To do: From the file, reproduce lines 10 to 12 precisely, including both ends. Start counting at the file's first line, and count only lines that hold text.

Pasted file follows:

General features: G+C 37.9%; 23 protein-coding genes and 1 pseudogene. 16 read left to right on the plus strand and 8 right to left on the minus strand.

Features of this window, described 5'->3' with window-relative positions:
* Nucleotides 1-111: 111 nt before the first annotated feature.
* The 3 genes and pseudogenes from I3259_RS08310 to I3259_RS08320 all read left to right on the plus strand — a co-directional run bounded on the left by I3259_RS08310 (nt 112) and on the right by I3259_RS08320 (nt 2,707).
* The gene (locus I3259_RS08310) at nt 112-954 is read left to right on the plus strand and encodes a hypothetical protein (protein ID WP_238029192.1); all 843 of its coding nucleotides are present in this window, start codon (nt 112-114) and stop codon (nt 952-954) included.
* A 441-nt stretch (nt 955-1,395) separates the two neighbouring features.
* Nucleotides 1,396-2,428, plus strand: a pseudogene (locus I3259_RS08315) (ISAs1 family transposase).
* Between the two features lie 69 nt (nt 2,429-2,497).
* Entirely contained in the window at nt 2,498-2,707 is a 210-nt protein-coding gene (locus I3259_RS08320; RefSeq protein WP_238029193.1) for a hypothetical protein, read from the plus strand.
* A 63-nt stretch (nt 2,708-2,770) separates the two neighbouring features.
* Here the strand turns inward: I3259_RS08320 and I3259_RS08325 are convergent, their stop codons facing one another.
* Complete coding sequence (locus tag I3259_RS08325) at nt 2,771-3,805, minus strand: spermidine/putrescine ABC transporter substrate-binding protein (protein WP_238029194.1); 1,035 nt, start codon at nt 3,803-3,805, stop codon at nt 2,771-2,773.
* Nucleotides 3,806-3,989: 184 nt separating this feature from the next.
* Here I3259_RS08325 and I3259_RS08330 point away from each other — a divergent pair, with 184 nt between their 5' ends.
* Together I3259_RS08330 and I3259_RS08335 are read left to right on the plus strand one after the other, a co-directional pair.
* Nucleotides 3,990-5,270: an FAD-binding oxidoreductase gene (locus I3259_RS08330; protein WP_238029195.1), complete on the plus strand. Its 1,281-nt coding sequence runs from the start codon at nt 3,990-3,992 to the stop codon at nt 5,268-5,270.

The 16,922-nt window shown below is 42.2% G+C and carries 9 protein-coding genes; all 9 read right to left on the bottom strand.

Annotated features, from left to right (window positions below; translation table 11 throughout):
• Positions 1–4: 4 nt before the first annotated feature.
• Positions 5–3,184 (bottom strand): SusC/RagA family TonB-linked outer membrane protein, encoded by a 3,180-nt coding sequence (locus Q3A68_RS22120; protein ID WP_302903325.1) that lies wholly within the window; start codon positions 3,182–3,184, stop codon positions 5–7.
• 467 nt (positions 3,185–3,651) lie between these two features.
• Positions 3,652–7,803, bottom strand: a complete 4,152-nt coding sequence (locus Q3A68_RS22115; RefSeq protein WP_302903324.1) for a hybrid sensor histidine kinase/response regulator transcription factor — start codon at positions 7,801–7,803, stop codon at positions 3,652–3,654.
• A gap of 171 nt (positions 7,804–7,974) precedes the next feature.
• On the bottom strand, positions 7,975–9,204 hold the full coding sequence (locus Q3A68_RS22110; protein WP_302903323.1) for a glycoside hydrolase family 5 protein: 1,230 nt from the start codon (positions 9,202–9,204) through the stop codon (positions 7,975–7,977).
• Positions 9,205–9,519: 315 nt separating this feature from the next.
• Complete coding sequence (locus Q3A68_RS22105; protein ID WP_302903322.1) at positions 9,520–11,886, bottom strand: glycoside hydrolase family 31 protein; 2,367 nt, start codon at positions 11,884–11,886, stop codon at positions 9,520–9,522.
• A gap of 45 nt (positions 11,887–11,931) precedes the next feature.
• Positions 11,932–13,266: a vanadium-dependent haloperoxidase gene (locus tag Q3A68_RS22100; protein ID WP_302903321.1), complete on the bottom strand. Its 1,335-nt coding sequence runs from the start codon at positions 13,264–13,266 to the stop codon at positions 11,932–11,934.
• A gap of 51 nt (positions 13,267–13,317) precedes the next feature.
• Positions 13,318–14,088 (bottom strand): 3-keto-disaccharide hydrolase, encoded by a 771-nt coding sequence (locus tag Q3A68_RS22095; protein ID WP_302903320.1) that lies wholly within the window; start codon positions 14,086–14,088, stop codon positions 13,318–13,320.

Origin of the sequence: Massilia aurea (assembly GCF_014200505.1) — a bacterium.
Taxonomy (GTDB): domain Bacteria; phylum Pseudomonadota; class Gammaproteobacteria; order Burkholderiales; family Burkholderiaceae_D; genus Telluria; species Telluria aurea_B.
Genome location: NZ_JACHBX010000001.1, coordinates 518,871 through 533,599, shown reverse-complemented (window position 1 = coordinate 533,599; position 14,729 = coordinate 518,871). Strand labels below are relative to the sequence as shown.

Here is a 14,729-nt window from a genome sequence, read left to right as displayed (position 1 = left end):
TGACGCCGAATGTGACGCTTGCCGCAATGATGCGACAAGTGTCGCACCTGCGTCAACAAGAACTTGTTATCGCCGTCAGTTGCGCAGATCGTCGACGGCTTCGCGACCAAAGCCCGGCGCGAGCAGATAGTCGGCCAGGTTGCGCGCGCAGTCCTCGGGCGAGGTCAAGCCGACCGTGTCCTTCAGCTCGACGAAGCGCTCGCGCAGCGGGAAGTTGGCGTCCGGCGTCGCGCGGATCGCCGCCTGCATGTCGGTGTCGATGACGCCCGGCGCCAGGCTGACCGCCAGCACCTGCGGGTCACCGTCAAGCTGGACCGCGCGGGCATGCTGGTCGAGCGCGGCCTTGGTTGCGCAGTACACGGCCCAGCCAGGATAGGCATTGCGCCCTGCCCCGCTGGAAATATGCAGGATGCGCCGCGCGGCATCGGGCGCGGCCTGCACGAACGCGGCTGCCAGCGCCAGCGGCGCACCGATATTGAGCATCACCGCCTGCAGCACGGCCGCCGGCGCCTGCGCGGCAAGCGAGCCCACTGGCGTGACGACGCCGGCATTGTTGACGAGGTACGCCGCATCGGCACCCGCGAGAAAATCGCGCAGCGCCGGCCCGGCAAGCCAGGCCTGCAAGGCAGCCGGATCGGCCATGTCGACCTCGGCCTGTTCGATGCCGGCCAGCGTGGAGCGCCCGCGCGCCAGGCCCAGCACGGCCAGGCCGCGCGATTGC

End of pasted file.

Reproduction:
* A 63-nt stretch (nt 2,708-2,770) separates the two neighbouring features.
* Here the strand turns inward: I3259_RS08320 and I3259_RS08325 are convergent, their stop codons facing one another.
* Complete coding sequence (locus tag I3259_RS08325) at nt 2,771-3,805, minus strand: spermidine/putrescine ABC transporter substrate-binding protein (protein WP_238029194.1); 1,035 nt, start codon at nt 3,803-3,805, stop codon at nt 2,771-2,773.